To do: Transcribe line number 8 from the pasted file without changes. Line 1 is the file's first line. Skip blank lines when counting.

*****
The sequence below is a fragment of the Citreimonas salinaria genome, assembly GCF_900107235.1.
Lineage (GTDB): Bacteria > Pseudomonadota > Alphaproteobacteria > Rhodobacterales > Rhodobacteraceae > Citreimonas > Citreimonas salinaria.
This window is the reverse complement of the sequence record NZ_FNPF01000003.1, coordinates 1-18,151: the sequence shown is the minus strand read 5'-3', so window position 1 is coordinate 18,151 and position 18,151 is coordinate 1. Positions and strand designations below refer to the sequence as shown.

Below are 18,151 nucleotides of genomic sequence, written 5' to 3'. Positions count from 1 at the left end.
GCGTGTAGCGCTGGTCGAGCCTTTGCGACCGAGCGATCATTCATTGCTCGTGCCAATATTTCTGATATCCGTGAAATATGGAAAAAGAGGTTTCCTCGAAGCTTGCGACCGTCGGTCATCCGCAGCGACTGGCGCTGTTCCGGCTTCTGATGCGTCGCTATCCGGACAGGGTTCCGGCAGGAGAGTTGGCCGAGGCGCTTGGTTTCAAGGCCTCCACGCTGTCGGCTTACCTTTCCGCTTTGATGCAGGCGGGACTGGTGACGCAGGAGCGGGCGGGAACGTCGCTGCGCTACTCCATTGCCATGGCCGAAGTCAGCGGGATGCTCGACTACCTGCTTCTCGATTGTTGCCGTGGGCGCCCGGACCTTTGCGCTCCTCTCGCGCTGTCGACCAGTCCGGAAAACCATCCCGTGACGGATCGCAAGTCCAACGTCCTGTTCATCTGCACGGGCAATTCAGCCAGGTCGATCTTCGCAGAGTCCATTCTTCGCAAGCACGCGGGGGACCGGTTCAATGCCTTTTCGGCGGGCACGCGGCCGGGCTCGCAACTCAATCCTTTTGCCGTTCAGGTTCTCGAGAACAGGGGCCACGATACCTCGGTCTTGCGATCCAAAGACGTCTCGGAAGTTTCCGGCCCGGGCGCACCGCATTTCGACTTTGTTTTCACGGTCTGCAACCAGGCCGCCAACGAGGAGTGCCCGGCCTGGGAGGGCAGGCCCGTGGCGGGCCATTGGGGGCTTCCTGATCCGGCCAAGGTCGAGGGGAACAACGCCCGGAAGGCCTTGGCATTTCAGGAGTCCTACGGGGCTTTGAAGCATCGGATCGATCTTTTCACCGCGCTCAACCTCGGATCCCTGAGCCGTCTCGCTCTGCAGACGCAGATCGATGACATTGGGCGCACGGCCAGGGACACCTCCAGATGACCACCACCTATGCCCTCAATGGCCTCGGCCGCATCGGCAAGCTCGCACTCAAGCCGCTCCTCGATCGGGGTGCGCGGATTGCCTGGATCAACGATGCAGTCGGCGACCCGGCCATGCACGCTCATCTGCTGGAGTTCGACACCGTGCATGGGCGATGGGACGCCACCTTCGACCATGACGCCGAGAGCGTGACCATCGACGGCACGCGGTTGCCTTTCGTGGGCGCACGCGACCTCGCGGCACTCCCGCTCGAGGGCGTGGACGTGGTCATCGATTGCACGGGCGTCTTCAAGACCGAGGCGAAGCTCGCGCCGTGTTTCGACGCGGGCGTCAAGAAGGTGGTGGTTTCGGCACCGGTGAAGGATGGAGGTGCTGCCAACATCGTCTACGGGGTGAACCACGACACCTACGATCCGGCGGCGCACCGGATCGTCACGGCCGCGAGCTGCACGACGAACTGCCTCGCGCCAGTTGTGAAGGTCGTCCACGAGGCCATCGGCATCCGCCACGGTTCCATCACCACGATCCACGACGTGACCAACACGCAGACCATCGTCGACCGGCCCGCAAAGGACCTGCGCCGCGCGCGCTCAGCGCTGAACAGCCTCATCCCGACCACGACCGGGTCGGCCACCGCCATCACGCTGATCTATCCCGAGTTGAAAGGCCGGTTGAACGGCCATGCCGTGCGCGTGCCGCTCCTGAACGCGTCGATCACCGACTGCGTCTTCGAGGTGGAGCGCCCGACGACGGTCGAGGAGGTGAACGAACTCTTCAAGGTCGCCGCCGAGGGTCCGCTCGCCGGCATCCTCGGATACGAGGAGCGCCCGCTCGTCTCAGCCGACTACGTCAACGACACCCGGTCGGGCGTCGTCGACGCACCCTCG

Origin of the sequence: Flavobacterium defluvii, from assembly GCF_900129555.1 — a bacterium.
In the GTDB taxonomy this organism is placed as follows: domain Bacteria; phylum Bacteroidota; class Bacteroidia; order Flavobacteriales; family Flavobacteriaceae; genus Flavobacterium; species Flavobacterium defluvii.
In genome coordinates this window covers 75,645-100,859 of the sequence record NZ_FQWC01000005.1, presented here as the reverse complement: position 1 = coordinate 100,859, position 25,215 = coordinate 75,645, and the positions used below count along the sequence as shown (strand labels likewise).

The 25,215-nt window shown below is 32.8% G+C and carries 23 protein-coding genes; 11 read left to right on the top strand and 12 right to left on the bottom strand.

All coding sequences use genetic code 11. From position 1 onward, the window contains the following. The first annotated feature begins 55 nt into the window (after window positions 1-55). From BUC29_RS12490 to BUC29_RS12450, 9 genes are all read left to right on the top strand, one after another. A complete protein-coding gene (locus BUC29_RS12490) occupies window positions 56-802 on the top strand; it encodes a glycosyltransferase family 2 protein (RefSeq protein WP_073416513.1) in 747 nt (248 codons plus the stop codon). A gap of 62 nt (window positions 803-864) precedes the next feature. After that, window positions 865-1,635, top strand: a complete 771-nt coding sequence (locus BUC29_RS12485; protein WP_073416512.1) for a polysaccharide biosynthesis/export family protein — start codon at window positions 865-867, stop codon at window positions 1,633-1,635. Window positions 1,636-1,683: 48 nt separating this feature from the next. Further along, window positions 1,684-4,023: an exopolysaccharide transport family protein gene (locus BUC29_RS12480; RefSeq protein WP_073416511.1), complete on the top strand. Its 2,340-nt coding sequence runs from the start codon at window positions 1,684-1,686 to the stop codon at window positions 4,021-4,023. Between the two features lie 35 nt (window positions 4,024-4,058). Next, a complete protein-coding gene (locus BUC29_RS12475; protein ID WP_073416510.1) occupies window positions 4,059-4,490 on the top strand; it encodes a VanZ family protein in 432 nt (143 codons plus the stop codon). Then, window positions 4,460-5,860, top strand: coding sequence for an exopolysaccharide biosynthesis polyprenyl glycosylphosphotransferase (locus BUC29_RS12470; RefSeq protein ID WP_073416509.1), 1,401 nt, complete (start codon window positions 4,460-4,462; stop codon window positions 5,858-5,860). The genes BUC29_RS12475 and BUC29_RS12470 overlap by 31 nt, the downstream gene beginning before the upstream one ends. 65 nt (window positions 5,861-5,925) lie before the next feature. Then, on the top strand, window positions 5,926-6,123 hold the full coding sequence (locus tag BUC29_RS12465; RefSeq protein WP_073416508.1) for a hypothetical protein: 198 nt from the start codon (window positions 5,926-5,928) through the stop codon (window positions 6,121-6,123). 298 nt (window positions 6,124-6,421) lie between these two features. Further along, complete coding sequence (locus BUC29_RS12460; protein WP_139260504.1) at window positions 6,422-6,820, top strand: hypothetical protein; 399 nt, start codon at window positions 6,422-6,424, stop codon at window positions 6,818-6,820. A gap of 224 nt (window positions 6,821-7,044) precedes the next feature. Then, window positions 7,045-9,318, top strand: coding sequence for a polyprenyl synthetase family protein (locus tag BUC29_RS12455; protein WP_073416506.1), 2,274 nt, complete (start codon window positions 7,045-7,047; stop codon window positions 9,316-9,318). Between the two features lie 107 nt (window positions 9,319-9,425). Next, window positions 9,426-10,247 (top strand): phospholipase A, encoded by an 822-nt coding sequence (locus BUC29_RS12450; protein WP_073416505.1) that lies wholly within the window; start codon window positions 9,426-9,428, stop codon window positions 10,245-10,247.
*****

In genome coordinates this window covers 75,645-100,859 of the sequence record NZ_FQWC01000005.1, presented here as the reverse complement: position 1 = coordinate 100,859, position 25,215 = coordinate 75,645, and the positions used below count along the sequence as shown (strand labels likewise).